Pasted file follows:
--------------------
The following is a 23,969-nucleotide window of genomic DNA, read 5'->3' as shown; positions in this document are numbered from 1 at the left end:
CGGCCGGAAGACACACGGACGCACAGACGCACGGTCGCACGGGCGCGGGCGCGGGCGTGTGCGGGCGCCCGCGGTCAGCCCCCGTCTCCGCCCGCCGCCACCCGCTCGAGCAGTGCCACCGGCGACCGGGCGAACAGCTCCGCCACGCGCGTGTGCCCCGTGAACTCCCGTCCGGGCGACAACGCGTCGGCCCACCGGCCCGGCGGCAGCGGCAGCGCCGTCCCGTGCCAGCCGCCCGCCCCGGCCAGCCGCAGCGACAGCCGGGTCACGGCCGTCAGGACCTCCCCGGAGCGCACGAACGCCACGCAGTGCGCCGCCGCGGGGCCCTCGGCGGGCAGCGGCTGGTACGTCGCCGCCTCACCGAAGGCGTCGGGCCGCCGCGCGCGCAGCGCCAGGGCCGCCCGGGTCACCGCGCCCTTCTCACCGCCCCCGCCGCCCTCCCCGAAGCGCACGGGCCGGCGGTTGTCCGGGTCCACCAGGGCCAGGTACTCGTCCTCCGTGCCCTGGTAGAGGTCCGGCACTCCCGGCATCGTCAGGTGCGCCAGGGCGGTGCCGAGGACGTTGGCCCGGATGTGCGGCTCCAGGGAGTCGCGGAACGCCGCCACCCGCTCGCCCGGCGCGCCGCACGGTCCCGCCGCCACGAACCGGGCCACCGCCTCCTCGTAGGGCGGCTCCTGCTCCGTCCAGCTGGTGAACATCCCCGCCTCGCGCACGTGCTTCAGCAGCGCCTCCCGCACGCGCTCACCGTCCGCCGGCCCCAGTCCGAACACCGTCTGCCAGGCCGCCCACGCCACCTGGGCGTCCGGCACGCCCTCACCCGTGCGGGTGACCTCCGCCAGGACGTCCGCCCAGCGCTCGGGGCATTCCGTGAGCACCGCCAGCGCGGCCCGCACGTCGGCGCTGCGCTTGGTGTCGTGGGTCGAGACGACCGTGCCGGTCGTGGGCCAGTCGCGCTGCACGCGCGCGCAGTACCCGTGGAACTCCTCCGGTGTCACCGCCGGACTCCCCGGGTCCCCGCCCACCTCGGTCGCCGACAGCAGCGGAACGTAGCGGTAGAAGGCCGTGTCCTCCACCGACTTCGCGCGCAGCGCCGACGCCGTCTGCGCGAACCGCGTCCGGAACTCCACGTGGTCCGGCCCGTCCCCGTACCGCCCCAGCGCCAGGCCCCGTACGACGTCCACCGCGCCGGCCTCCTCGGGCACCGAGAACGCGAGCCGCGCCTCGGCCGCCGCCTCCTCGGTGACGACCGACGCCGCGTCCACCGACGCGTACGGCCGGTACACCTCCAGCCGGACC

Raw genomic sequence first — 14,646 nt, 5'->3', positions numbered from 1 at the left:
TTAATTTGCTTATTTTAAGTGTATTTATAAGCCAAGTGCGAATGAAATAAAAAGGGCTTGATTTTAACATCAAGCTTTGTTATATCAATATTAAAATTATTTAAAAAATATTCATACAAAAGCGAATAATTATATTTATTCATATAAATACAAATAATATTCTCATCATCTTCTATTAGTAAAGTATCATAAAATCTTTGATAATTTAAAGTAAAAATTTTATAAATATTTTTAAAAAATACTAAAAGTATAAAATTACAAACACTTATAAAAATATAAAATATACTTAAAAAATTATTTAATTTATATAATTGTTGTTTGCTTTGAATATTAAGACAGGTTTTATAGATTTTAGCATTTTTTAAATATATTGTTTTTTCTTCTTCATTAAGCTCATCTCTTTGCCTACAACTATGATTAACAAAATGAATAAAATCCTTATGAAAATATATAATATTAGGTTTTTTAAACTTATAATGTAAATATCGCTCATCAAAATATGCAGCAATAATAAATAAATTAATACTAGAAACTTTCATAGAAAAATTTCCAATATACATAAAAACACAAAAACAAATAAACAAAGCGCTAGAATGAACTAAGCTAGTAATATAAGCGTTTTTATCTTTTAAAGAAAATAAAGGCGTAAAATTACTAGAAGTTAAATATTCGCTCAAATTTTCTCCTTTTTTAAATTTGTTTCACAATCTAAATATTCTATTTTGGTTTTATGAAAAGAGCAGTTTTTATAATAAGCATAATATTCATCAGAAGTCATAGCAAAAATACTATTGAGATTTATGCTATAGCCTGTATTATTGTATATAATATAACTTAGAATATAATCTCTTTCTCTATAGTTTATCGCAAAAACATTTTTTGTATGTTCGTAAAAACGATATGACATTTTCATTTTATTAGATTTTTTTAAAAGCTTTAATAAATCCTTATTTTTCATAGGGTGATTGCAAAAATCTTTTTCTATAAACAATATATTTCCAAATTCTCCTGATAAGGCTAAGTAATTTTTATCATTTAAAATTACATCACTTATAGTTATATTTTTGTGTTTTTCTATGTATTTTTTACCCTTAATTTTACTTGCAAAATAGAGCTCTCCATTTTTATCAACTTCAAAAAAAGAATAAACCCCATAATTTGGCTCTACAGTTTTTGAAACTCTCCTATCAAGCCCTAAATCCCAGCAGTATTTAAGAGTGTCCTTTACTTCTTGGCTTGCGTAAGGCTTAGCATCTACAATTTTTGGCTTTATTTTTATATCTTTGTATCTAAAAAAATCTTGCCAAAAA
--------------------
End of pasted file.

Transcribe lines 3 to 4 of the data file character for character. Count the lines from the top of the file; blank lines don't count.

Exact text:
Raw genomic sequence first — 14,646 nt, 5'->3', positions numbered from 1 at the left:
TTAATTTGCTTATTTTAAGTGTATTTATAAGCCAAGTGCGAATGAAATAAAAAGGGCTTGATTTTAACATCAAGCTTTGTTATATCAATATTAAAATTATTTAAAAAATATTCATACAAAAGCGAATAATTATATTTATTCATATAAATACAAATAATATTCTCATCATCTTCTATTAGTAAAGTATCATAAAATCTTTGATAATTTAAAGTAAAAATTTTATAAATATTTTTAAAAAATACTAAAAGTATAAAATTACAAACACTTATAAAAATATAAAATATACTTAAAAAATTATTTAATTTATATAATTGTTGTTTGCTTTGAATATTAAGACAGGTTTTATAGATTTTAGCATTTTTTAAATATATTGTTTTTTCTTCTTCATTAAGCTCATCTCTTTGCCTACAACTATGATTAACAAAATGAATAAAATCCTTATGAAAATATATAATATTAGGTTTTTTAAACTTATAATGTAAATATCGCTCATCAAAATATGCAGCAATAATAAATAAATTAATACTAGAAACTTTCATAGAAAAATTTCCAATATACATAAAAACACAAAAACAAATAAACAAAGCGCTAGAATGAACTAAGCTAGTAATATAAGCGTTTTTATCTTTTAAAGAAAATAAAGGCGTAAAATTACTAGAAGTTAAATATTCGCTCAAATTTTCTCCTTTTTTAAATTTGTTTCACAATCTAAATATTCTATTTTGGTTTTATGAAAAGAGCAGTTTTTATAATAAGCATAATATTCATCAGAAGTCATAGCAAAAATACTATTGAGATTTATGCTATAGCCTGTATTATTGTATATAATATAACTTAGAATATAATCTCTTTCTCTATAGTTTATCGCAAAAACATTTTTTGTATGTTCGTAAAAACGATATGACATTTTCATTTTATTAGATTTTTTTAAAAGCTTTAATAAATCCTTATTTTTCATAGGGTGATTGCAAAAATCTTTTTCTATAAACAATATATTTCCAAATTCTCCTGATAAGGCTAAGTAATTTTTATCATTTAAAATTACATCACTTATAGTTATATTTTTGTGTTTTTCTATGTATTTTTTACCCTTAATTTTACTTGCAAAATAGAGCTCTCCATTTTTATCAACTTCAAAAAAAGAATAAACCCCATAATTTGGCTCTACAGTTTTTGAAACTCTCCTATCAAGCCCTAAATCCCAGCAGTATTTAAGAGTGTCCTTTACTTCTTGGCTTGCGTAAGGCTTAGCATCTACAATTTTTGGCTTTATTTTTATATCTTTGTATCTAAAAAAATCTTGCCAAAAA